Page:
Foreign students studying in the US are required to demonstrate financial capacity before they are issued a visa. Graduate students (US and non-US) often get tuition waived + stipend for working as a research or teaching assistant. Foreign undergrad students may have scholarships (from the school or from their government), loans from their own country (they're typically not eligible for even private US student loans) or parents/family who can cover the expense.

Study abroad is funded in a variety of ways. It is typically one to two semesters - and of course the longer you can go, the better it is for immersion and language learning. Typically, your school will have a study-abroad office where you can meet with someone to discuss your interests and the program options available to you. There are many types of programs - I think this page at Clark University's Study Abroad Office explains it quite well.

Full exchange programs mean that you'll typically pay (in tuition) what you're currently paying to attend school and all of the courses will earn you full credit. Once you get into programs run by the other university, that's where costs change and vary, but there's typically many more options in terms of program and destination.

Schools will often have internal scholarships for study abroad, and there are external ones as well, such as the Rotary Ambassadorial Fellowship. You should definitely look into these if you're concerned about additional cost.
posted by clerestory at 2:59 AM on October 19, 2011


just to be clear, I want to go to college for my own personal enrichment, and not because a degree is expected in my line of work or because it will lead to more money for me..

how is my education financed?

It's great that you are starting to do some homework/research on this before you commit to quitting your job and going back to school, but I would strongly suggest you spend some time gathering actual numbers related to costs and thinking really hard about the costs vs. the benefits.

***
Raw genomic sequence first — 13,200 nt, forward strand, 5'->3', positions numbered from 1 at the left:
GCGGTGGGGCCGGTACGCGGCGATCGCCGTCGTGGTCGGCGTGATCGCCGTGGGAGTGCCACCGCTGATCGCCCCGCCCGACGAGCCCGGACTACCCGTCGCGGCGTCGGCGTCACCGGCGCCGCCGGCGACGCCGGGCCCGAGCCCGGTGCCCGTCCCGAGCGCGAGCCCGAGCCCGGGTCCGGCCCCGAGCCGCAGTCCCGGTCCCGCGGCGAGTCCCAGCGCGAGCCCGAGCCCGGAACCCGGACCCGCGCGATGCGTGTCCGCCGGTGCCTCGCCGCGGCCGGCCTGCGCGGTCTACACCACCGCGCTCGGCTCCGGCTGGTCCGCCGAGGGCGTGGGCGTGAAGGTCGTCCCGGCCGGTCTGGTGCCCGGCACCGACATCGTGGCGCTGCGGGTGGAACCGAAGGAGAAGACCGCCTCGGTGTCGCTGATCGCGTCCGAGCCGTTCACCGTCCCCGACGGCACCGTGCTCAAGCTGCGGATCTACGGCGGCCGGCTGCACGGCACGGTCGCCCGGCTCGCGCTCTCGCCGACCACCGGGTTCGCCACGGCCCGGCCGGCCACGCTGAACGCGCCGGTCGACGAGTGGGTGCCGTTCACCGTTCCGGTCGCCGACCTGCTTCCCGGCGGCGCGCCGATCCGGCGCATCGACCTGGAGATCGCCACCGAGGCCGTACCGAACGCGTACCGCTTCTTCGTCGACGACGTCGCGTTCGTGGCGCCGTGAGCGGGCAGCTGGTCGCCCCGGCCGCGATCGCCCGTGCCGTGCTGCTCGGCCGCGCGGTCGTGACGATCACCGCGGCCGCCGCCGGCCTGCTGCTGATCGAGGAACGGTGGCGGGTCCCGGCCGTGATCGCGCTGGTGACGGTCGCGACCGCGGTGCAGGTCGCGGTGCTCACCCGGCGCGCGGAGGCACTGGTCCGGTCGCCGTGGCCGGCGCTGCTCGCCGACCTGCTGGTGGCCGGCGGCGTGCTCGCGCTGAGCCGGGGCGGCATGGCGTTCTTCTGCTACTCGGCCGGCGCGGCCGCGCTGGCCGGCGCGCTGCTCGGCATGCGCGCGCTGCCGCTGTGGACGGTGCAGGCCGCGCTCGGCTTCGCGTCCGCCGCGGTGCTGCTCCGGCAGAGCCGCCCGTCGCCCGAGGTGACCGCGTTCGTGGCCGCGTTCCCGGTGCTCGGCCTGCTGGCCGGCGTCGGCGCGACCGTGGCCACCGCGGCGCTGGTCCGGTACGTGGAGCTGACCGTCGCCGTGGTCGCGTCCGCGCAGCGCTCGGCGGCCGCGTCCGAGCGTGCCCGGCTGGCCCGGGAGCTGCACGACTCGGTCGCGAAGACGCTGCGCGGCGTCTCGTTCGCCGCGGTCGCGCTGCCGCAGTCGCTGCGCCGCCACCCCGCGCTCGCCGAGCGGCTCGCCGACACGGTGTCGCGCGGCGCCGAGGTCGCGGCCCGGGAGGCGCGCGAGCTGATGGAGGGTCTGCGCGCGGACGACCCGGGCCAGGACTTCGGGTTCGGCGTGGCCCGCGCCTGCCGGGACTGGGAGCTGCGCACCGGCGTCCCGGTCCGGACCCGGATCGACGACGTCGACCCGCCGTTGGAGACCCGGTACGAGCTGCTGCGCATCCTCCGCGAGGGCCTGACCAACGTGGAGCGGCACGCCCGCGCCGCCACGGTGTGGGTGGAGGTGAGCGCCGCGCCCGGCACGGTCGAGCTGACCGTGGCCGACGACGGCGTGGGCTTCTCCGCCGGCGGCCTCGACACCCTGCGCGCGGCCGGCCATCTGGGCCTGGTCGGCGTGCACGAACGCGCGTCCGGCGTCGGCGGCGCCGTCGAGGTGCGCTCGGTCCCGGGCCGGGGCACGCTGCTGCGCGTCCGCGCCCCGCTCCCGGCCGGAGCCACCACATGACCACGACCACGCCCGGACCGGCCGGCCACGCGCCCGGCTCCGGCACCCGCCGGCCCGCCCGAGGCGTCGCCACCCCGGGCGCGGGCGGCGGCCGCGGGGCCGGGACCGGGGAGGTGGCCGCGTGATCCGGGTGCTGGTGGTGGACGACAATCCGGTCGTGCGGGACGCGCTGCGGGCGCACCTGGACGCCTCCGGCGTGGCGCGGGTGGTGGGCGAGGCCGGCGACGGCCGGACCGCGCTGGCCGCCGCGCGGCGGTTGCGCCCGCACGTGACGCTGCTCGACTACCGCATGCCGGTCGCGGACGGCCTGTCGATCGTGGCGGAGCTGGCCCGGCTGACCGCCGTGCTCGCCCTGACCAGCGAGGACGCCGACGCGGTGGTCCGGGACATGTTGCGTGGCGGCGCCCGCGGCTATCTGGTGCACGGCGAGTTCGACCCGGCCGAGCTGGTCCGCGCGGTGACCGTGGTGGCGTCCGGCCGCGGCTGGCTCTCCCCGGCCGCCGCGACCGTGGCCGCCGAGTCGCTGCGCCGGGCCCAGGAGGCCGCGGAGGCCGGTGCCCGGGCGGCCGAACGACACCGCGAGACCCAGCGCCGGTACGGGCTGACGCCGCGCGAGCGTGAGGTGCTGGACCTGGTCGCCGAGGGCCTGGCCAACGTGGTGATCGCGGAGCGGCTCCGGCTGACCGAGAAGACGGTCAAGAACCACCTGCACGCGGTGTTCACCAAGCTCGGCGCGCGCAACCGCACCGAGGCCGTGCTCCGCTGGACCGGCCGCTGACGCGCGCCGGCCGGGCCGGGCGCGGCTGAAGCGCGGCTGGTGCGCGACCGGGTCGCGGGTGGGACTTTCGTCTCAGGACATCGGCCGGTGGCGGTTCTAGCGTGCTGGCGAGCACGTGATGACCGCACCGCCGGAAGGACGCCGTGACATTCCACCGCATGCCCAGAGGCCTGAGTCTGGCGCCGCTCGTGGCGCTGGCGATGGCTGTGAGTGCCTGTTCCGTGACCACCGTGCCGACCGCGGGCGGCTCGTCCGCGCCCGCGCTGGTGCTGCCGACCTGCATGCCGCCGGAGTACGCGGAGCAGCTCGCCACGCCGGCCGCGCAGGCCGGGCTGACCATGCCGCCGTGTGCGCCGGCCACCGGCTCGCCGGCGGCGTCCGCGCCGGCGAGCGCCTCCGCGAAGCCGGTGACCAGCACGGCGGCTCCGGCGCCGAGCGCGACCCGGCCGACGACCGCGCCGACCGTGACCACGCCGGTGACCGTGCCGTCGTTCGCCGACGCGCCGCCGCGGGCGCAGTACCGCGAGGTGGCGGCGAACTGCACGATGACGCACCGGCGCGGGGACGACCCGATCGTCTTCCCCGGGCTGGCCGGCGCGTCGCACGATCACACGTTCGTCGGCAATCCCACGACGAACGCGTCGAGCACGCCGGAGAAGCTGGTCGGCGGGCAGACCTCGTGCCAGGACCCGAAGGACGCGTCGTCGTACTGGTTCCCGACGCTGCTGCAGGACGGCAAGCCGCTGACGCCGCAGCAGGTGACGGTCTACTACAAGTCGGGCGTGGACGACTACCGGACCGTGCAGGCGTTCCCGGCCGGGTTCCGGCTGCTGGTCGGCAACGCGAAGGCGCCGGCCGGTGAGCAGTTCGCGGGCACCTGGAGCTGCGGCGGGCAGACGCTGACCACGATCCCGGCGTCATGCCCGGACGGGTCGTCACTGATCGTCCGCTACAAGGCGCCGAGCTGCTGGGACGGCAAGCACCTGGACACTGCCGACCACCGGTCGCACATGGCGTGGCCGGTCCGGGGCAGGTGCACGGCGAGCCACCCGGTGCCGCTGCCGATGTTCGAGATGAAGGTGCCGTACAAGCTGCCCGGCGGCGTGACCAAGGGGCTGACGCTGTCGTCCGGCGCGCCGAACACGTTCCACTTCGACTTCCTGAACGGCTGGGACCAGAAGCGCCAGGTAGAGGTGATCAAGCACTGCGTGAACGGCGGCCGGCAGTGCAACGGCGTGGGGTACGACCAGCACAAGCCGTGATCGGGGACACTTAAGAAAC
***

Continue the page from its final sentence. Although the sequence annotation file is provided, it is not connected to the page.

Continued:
Are you willing to spend $40,000 for personal enrichment? How about $200,000? The first figure is low estimate of what a state school will cost; the second is, conservatively, what a good liberal-arts school would cost. That is a crapload of cash to drop, especially if your goal is just to learn Hindi.

Yes, there are loans - but you will be held responsible for paying them back over a 10-year period after you graduate. That can mean a monthly payment of hundreds, even thousands of dollars. Yes, there are scholarships and grants - but you would need to be a very attractive candidate to get them.

There would also be the opportunity costs of lost wages after you quit your job, as well as the risk of not being able to find a job when you're ready to return to the market.

If you were my friend and we were sitting in a coffee shop talking about this, I'd say this is not a good idea.
posted by Sweetie Darling at 3:23 AM on October 19, 2011


I say just go on an extended vacation and take language classes or get a tutor. If you don't HAVE to put yourself in a position to pay back student loans, by gawd, DON'T DO IT!
posted by foxhat10 at 7:23 AM on October 19, 2011


just buy yourself a ticket to India, rent a room from a family and sign up for a language school there

This would mean being in India on a tourist visa, which expires six months from the date you acquire it (NOT six months from your entry date) and this may not be what you mean by long-term.
posted by Rash at 10:02 AM on October 19, 2011


How about being an international student in India? The degree may be cheaper (I don't know by how much, or if they charge foreign students more than locals, but it'd probably be cheaper than the US at any rate), you can stay there for longer than a tourist visa would allow you, and you can learn Hindi through all sorts of ways.

(as for full-time students with no jobs: Foreign students generally find it hard to get work, even if they have a visa with work rights. The expectation is that you're there to *study*; I know in Australia you're not allowed more than 20 hours a week of work because of this, and most places want at least 25/week.)
posted by divabat at 6:39 PM on October 19, 2011